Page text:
Joining a peer group takes a lot of courage. While being in a peer group can benefit you in many ways, the process usually isn’t for the faint of heart. Peer groups are designed to give you tough love when it’s warranted. Being open minded is key to your success in any peer group.
“The number one thing I hoped to change was me,” said Hoyt Hagens, president of ProMission, a Meridian, Idaho-based MSP with customers in several industries,
including healthcare, manufacturing, legal and education. “For ProMission to be successful, I would have to make the change from technologist to businessman, from a guy working in the business to a guy working on the business.”
During our one-on-one conversation, Hoyt revealed how he was willing to be vulnerable and make changes to improve business results, how TruPeer (TruMethods newest peer offering) has made him more accountable, and what MSPs considering TruPeer should know about the industry-leading peer group.
A lightly edited transcript of our conversation follows.
Why did you decide to join TruPeer?
There were a number of things that contributed to my decision to join TruPeer. I attended Schnizzfest 2020 in Orlando and spent time with other owners that had achieved amazing success. The number one recommendation I walked away with was “join a peer group.” I came to realize that in order to change, in order to achieve the kind of results I saw other owners achieving, in order for me to turn ProMission into a successful business, I had to gain access to people smarter than me who were willing to hold me accountable.
As a technologist, I made a good living. I created a great job for myself that I called a business. I came to recognize that if I was going to have any hope of building something of value, something that did not require my presence to function, then I needed some help.
Where was your business before joining TruPeer and where is it now?
It is important to note that I am in the midst of the journey. I have by no means arrived. When I came to TruPeer, I honestly did not know where my business was. I rarely looked at my financials; I made enough money that I could afford to keep my head in the trenches. But after splitting off a portion of the business in 2017, it became apparent that the managed services side of the business, what was left after the split, was not pulling its weight and I had no idea how to fix it. I joined TruMethods in an attempt to gain knowledge, thinking knowledge was the answer, but soon found that knowledge without discipline and accountability only resulted in good ideas.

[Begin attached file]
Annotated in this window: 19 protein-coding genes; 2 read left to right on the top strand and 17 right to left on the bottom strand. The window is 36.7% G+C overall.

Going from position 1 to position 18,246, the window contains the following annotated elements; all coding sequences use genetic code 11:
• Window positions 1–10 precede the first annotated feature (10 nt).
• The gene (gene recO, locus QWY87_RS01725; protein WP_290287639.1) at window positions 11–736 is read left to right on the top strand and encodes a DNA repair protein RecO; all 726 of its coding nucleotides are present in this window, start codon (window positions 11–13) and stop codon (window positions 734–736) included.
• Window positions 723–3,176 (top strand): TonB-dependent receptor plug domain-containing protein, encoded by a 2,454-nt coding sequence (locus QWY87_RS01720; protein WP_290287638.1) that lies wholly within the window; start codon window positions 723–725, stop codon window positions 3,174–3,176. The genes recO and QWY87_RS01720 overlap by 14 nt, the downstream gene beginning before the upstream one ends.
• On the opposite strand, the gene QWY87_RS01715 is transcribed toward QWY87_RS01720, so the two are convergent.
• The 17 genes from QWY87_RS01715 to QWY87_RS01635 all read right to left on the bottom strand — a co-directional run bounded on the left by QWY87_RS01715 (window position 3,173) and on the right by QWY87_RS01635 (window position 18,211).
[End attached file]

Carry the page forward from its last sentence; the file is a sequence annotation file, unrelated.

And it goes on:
At this point in my six-month journey with TruPeer, we are still incredibly chaotic, I struggle with priorities, and we are not anywhere close to achieving the profit I hope to achieve. But, for the first time in my business career, my financials are in line with a (TruMethods) standard, I have a budget, and a one-year business plan. There is a lot of work to do yet. The difference now is that I have a driving force behind me. The success and encouragement of my peers provide proof that all I have to do is keep chipping away at it.
How did TruPeer make you more accountable?
TruPeer helped make me more accountable by my choosing to be held accountable. There is something about submitting your will to a group of professionals in your field that makes you want to achieve. I’m human. I procrastinate. I let other urgent items align my priorities. When you ask someone else to hold you accountable, they help align your priorities, sometimes through gentle encouragement, sometimes through well-deserved peer pressure (public shame).
What should MSPs know about TruPeer?
I am gaining all that I had ever hoped for and more from a peer group. I get to ask questions of others in my field that I was never able to ask anywhere else: What tools do you use? What works? What doesn’t work? How much do you charge? How do you charge? How do I hire? How do you fire? The list is endless.
This peer group is so much more than aligning your methodology with TruMethods. It is also about finding out that you’re not nuts. This is a hard business with some good news attached. It is possible to succeed and be as good at business as you are at technology. And to top it all off, you end up building friendships with folks that you would have never had the opportunity to otherwise.